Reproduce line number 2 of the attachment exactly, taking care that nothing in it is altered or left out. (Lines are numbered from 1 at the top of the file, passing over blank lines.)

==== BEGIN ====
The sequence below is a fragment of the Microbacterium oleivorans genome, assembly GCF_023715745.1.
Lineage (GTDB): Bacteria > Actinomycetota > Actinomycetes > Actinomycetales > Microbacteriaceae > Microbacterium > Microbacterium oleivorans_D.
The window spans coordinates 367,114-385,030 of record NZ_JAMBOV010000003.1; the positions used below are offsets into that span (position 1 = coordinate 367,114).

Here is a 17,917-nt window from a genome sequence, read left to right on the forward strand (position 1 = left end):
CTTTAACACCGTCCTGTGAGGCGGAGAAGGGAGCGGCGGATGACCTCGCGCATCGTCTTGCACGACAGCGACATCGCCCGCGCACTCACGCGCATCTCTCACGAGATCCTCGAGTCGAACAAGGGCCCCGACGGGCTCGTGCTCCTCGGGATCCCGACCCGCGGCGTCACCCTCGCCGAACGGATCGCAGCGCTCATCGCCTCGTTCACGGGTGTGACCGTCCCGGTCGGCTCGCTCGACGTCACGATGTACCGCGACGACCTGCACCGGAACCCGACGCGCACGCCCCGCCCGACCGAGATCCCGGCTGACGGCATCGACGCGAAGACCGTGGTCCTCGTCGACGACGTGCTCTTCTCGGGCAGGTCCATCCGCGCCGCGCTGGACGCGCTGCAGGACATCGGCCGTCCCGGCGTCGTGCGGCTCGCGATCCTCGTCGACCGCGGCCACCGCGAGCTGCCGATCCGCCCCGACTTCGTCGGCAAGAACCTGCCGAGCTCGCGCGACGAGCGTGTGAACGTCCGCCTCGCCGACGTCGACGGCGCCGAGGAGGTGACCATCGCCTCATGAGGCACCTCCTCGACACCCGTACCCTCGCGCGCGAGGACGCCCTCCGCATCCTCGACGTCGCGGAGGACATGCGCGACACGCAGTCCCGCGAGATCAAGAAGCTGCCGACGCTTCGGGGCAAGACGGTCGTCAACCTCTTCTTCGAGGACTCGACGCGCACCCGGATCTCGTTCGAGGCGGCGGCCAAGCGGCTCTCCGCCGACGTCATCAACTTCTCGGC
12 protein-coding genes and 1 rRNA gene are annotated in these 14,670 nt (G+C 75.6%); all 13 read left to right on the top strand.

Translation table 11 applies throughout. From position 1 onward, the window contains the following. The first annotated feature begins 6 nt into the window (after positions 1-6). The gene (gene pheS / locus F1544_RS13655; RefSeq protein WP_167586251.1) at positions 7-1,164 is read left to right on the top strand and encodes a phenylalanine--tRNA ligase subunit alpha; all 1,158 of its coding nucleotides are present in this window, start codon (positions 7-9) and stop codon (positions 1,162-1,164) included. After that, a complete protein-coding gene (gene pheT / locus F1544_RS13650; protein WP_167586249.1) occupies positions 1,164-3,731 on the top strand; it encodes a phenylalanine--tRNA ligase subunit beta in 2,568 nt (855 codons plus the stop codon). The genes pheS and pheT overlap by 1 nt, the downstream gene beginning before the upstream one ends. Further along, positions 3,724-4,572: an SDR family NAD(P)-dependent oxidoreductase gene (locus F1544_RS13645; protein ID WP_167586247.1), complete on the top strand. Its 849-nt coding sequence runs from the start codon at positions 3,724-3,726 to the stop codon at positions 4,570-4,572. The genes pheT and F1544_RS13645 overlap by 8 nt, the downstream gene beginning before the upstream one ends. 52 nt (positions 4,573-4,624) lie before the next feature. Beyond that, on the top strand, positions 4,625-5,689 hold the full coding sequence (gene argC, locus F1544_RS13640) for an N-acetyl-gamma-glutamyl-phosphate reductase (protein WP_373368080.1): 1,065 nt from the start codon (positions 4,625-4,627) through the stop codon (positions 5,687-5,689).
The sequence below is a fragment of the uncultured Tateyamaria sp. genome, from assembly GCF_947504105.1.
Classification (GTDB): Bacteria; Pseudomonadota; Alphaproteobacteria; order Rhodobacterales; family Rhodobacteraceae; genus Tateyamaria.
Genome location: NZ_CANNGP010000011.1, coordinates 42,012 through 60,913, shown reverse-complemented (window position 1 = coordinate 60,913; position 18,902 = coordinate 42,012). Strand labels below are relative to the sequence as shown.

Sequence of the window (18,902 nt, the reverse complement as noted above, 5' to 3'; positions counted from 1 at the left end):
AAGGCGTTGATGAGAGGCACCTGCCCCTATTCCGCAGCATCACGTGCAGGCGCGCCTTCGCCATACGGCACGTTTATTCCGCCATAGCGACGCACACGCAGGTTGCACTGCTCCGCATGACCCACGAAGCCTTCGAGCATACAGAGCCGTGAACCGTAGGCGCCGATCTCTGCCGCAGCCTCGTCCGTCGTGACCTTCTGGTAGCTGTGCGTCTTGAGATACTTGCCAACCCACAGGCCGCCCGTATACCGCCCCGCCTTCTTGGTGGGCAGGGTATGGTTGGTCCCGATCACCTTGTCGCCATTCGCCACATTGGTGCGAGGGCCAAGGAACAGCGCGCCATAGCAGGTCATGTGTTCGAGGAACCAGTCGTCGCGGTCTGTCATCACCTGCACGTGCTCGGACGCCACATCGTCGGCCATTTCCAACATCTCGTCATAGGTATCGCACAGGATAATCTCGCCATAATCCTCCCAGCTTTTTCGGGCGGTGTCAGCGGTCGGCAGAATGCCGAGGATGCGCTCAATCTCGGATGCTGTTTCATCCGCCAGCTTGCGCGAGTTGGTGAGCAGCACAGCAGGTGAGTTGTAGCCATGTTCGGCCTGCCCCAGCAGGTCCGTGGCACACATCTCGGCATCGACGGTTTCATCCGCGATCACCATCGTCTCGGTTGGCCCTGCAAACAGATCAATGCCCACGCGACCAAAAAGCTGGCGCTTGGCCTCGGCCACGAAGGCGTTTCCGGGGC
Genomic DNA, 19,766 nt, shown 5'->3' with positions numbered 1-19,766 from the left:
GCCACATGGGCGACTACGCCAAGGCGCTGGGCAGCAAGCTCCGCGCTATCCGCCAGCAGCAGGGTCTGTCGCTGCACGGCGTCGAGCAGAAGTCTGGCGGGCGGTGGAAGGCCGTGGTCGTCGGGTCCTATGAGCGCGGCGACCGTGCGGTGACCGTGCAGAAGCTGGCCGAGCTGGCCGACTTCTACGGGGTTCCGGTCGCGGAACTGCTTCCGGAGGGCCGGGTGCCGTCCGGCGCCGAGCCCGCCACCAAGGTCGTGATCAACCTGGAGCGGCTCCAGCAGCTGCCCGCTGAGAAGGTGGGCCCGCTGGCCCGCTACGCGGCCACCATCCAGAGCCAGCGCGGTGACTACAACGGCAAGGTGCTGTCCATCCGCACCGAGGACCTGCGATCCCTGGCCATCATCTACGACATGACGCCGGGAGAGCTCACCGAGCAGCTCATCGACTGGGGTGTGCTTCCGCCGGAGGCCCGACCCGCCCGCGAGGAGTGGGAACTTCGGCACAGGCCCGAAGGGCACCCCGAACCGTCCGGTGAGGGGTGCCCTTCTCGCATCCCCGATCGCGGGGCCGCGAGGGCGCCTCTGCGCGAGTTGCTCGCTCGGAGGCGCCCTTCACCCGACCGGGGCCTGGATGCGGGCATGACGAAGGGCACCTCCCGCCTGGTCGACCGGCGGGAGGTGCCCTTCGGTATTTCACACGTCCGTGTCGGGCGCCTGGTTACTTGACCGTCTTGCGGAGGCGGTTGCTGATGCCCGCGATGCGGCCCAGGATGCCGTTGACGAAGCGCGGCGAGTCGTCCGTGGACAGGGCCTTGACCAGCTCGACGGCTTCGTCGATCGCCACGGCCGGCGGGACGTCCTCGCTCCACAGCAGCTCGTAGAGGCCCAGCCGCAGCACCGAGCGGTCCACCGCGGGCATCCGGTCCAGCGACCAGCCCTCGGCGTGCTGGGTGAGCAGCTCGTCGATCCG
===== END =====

Lineage (GTDB): Bacteria > Actinomycetota > Actinomycetes > Actinomycetales > Microbacteriaceae > Microbacterium > Microbacterium oleivorans_D.